This is Part 25 of my philosophical series “Individualism between Moral and Virtues, Government and Religion”.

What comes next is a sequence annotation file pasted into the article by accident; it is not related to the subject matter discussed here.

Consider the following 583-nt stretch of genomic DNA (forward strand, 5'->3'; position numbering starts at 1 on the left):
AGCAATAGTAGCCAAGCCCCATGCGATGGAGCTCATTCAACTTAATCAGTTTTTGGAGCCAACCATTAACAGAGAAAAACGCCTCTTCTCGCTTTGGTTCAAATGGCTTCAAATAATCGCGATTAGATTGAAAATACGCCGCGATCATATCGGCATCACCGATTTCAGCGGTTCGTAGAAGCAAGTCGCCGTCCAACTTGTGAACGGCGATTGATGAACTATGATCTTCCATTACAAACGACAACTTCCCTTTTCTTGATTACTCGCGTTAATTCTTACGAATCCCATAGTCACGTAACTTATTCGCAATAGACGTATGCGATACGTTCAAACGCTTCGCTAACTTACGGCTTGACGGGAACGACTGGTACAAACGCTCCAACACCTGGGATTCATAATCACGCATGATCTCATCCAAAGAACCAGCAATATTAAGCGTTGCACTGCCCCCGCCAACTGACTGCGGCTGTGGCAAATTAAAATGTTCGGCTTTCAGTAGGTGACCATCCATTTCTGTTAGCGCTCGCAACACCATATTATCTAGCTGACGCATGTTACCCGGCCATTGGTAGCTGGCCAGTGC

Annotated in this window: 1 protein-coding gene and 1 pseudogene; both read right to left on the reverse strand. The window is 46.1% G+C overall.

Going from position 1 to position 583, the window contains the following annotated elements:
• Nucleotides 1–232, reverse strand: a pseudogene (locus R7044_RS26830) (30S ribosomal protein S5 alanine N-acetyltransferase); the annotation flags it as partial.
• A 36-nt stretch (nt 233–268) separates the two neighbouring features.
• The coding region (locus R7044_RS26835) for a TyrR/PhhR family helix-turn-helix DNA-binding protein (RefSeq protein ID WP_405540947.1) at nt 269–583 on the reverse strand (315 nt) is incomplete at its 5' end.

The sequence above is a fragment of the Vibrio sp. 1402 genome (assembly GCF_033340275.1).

Fumiko Kaneko (1903-1926) was a Japanese political activist and philosopher. She developed a radical view on nihilism, based on her own experiences, as she was abandoned by her own family, had to struggle for education, and was mistreated by her relatives in Korea, where she got to see the misery that the Japanese colonial rule imposed on Korea. In 1922, she was introduced to Western philosophy by her closest friend, such as Max Stirner and Friedrich Nietzsche, but also Mikhail Artsybashev and Peter Kropotkin. Kaneko fought for gaining a career which was very restricted and almost impossible for women at that time, rebelling against the social conventions and her oppression. In 1926, Fumiko Kaneko committed suicide in her prison cell.